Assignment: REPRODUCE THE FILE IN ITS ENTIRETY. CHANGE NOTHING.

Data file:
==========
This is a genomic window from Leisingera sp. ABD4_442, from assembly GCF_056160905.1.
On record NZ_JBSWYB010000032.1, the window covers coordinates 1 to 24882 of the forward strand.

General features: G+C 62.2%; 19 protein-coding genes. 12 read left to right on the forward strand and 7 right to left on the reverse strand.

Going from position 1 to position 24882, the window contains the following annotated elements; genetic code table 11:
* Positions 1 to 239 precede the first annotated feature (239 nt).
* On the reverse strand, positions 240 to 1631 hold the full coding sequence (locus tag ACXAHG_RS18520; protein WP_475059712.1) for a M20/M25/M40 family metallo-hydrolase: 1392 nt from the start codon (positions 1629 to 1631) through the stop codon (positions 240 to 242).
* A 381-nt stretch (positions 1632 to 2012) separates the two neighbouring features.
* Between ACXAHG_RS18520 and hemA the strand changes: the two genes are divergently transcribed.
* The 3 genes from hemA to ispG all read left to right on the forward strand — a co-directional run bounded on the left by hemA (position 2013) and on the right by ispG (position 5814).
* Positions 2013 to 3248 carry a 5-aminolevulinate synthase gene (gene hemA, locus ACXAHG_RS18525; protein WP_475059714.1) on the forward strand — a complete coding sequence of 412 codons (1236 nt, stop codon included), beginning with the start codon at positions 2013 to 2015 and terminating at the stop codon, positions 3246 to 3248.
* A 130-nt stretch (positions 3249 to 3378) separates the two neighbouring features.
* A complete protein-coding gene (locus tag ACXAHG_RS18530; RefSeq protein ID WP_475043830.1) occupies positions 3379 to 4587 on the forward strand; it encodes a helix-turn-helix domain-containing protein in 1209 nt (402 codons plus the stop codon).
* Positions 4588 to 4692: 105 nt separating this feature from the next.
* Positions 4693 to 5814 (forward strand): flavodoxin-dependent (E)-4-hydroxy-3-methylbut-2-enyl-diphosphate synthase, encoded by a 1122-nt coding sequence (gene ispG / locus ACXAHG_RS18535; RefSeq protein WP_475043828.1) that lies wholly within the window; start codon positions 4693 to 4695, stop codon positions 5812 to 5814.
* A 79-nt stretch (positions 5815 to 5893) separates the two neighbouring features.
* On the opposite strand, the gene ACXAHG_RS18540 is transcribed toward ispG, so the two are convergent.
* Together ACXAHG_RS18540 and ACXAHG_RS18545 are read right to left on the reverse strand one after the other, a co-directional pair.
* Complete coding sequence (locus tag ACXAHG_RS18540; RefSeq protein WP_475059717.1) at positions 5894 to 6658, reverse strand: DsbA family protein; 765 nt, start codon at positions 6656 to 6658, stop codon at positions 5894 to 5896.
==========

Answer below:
This is a genomic window from Leisingera sp. ABD4_442, from assembly GCF_056160905.1.
On record NZ_JBSWYB010000032.1, the window covers coordinates 1 to 24882 of the forward strand.

General features: G+C 62.2%; 19 protein-coding genes. 12 read left to right on the forward strand and 7 right to left on the reverse strand.

Going from position 1 to position 24882, the window contains the following annotated elements; genetic code table 11:
* Positions 1 to 239 precede the first annotated feature (239 nt).
* On the reverse strand, positions 240 to 1631 hold the full coding sequence (locus tag ACXAHG_RS18520; protein WP_475059712.1) for a M20/M25/M40 family metallo-hydrolase: 1392 nt from the start codon (positions 1629 to 1631) through the stop codon (positions 240 to 242).
* A 381-nt stretch (positions 1632 to 2012) separates the two neighbouring features.
* Between ACXAHG_RS18520 and hemA the strand changes: the two genes are divergently transcribed.
* The 3 genes from hemA to ispG all read left to right on the forward strand — a co-directional run bounded on the left by hemA (position 2013) and on the right by ispG (position 5814).
* Positions 2013 to 3248 carry a 5-aminolevulinate synthase gene (gene hemA, locus ACXAHG_RS18525; protein WP_475059714.1) on the forward strand — a complete coding sequence of 412 codons (1236 nt, stop codon included), beginning with the start codon at positions 2013 to 2015 and terminating at the stop codon, positions 3246 to 3248.
* A 130-nt stretch (positions 3249 to 3378) separates the two neighbouring features.
* A complete protein-coding gene (locus tag ACXAHG_RS18530; RefSeq protein ID WP_475043830.1) occupies positions 3379 to 4587 on the forward strand; it encodes a helix-turn-helix domain-containing protein in 1209 nt (402 codons plus the stop codon).
* Positions 4588 to 4692: 105 nt separating this feature from the next.
* Positions 4693 to 5814 (forward strand): flavodoxin-dependent (E)-4-hydroxy-3-methylbut-2-enyl-diphosphate synthase, encoded by a 1122-nt coding sequence (gene ispG / locus ACXAHG_RS18535; RefSeq protein WP_475043828.1) that lies wholly within the window; start codon positions 4693 to 4695, stop codon positions 5812 to 5814.
* A 79-nt stretch (positions 5815 to 5893) separates the two neighbouring features.
* On the opposite strand, the gene ACXAHG_RS18540 is transcribed toward ispG, so the two are convergent.
* Together ACXAHG_RS18540 and ACXAHG_RS18545 are read right to left on the reverse strand one after the other, a co-directional pair.
* Complete coding sequence (locus tag ACXAHG_RS18540; RefSeq protein WP_475059717.1) at positions 5894 to 6658, reverse strand: DsbA family protein; 765 nt, start codon at positions 6656 to 6658, stop codon at positions 5894 to 5896.